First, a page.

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  1. Dougal, Jenny MSN, RN,C, FNP
  2. Gonterman, Rae MSN, RN,C, FNP


The purpose of this study was to examine the relationship of the teaching method used with cognitive learning and learning retention outcomes of nurses when instructed in Imogene King's Theory of Goal Attainment.


This study's quantitative, quasi-experimental design examined relationships and/or differences between variables or groups. Cognitive learning and learning retention outcomes were measured by pre-, post- and 1-week posttests.


Statistically significant learning took place in all three methods. However, no statistically significant difference was found between teaching method used and cognitive learning or retention. The information gained from this study may provide a stepping stone for enhanced education in the orientation phase of employment, and will provide the impetus for further study.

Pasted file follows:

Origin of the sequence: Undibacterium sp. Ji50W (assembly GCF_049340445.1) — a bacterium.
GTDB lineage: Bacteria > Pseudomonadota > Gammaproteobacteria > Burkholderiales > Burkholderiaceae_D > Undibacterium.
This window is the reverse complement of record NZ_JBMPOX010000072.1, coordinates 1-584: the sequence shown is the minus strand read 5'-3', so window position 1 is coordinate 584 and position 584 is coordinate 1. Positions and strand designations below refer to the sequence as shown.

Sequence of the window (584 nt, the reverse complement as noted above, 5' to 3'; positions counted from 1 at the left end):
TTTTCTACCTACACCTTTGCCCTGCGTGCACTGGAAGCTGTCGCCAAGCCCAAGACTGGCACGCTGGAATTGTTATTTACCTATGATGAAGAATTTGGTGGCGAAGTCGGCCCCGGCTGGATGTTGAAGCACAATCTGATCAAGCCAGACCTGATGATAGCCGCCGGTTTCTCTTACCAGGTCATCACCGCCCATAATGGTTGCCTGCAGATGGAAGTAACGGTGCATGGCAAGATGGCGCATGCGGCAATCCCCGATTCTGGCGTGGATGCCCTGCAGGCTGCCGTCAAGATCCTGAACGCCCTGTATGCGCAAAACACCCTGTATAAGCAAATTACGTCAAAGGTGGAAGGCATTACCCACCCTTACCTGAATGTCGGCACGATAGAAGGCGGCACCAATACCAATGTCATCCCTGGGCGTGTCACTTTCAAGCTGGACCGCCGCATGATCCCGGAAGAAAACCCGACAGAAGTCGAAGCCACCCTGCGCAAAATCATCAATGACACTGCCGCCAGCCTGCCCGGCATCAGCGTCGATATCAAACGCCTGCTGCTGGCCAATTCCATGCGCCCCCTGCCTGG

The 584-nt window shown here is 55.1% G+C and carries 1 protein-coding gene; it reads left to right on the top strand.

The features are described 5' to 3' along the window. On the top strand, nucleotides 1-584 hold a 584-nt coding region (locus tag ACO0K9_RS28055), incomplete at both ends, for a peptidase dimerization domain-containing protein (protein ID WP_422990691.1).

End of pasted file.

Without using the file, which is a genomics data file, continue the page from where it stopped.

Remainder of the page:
Today's nursing educators are faced with the challenge of determining how to present the necessary information during new employee orientation in order to facilitate the greatest amount of learning and promote retention. Nursing orientation programs for new employees are generally focused on the policies and procedures that specifically relate to the employing institution. Additionally, many orientation groups are comprised of individuals with varying levels of educational preparation, years of experience, and relevant expertise. Educators are being asked to produce high quality, cost-effective learning opportunities for nurses (Grant, 1993; Prociuk, 1990). Evaluation of these programs, as they relate to learning and retention, is a complex task. These quality measurements must be undertaken in order to determine the effectiveness of the methods used. Nursing education departments have traditionally used lecture-discussion methods as the primary mechanism for presenting information (Vallerand, 1988). In an effort to meet nursing unit needs in a shorter amount of time, and as cost-effectively as possible, there has been a recent increase in the use of various self-directed learning activities (Lamb & Henderson, 1993). Nursing educators are also using a variety of audio-visual methods to create new learning opportunities (Roberts & Thurston, 1984).